2 Comments

Summary:

Ilya Bukshteyn, senior director of marketing for Microsoft’s speech business, explains how voice control is an integral part of the interfaces for both Xbox Kinect and Windows Phone 7 and how it will increasingly be a consistent experience across many of Microsoft’s products.

Still 1

With the recent releases of Xbox Kinect and Windows Phone 7, Microsoft is demonstrating how its TellMe voice technology is becoming a key component to its products and how voice overall is going to be a major battleground with rivals such as Google and Apple. I talked with Ilya Bukshteyn, senior director of marketing for Microsoft’s speech business, who explained how voice control is an integral part of the interfaces for both Kinect and Windows Phone 7 and how it will increasingly be a consistent experience across many of Microsoft’s products, including its Sync automotive service in Ford cars.

Bukshteyn said voice is an effective way to enhance user interfaces when used in conjunction with other gesture inputs like motion or touch. On Windows Phone 7 devices, users can conduct searches or open apps by voice. On Kinect, users can control the interface and media playback through a microphone that’s always on. In Sync-enabled cars, users can control media playback, make phone calls and conduct local searches.

Bukshteyn believes voice will be an important battleground for technology companies like Apple and Google. That would validate Om’s thinking behind his suggestion that Apple buy Nuance. As Om pointed out, Google has been pushing hard with its own voice technology, which began with its Goog-411 product and now works in Android devices for things like Voice Actions and Google Translate. Google last week also bought Phonetic Arts, another voice technology company. Apple has also gotten more serious with voice control actions on the iPhone and with the purchase this year of Siri, a personal assistant app that leverages voice technology.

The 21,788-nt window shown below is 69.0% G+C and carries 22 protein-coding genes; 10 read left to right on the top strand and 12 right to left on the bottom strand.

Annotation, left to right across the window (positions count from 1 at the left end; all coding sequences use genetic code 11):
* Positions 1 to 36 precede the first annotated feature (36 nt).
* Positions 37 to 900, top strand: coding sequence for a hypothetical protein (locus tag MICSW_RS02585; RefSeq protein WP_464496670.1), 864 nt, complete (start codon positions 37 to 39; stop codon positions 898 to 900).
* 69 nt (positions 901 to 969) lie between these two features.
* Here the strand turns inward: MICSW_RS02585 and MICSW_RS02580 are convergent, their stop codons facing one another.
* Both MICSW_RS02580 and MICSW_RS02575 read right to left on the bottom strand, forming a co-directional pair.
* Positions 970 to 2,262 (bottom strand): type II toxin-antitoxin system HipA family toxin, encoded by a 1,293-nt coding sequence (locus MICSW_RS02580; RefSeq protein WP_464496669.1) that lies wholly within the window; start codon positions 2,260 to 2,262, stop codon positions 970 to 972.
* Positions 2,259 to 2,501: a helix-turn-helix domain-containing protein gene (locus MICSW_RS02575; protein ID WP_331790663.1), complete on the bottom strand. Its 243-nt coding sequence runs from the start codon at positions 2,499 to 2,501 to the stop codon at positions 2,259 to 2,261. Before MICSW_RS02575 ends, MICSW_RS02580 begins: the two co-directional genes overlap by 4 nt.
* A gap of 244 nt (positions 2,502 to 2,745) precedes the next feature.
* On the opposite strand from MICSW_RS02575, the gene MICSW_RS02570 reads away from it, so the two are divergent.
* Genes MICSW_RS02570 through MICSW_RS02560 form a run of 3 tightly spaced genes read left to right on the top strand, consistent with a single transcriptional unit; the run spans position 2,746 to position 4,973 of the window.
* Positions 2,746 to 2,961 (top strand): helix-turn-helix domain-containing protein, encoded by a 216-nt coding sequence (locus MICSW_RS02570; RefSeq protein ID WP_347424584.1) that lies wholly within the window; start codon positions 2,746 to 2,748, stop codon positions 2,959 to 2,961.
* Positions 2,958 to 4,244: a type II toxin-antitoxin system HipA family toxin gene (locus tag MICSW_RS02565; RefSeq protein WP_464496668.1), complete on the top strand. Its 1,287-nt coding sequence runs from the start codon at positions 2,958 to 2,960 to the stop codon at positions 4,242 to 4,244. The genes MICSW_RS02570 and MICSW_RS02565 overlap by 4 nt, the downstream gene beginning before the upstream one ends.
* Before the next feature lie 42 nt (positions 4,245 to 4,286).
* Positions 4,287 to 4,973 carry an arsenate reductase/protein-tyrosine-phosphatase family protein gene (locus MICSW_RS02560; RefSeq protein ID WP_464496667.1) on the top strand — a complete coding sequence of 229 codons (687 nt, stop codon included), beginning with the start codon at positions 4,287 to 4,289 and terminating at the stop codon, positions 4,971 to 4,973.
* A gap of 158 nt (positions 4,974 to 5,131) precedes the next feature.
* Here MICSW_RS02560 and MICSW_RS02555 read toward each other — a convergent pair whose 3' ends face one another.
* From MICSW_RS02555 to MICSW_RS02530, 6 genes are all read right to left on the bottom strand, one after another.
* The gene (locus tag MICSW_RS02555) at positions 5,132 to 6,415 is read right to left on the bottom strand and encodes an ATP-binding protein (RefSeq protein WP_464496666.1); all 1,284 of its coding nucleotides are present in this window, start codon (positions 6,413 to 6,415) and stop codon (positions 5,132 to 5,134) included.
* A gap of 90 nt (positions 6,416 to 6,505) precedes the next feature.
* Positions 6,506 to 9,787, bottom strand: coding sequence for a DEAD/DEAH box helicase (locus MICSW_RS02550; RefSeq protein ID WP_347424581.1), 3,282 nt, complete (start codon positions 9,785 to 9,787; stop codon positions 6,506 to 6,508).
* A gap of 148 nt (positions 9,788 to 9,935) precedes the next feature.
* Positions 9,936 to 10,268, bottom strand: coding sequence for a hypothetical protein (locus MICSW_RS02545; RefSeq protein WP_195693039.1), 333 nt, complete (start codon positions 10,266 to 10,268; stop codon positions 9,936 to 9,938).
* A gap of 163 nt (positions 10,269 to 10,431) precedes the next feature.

With more processing moving to the cloud, and devices increasingly getting connected, Bukshteyn believes the pieces are falling into place to use voice across more and more devices because it’s easier to deliver a high-quality experience on connected devices with less processing capabilities. He said voice technology will evolve from simple recognition and corresponding actions to smarter conversations in which back-end services begin to anticipate what a user wants. Take a look at the video interview with Bukshteyn and demonstrations of Microsoft’s speech technology in action.

Related content from GigaOM Pro (sub req’d):

How Speech Technologies Will Transform Mobile Use

  1. [...] In a recent interview with Microsoft’s Ilya Bukshteyn of Google’s voice business, he said a user’s interaction with a voice service, if they allow it, will eventually be coordinated on the back-end so the machines can not only improve their results by learning a user’s speech pattern, but they will also be able to essentially carry on conversations with users. Ultimately, Microsoft, Google or other providers will recognize users as they interact with their voice services from a variety of smart devices — phones, computers, cars, set-top boxes — and will start to anticipate what they want as a regular human will. [...]

    Share
  2. [...] is an important battleground and you’re seeing Google and Microsoft in particular working their investments in voice technology. I think the Nuance SDK will bring the technology further into the limelight. Another intriguing [...]

    Share

Comments have been disabled for this post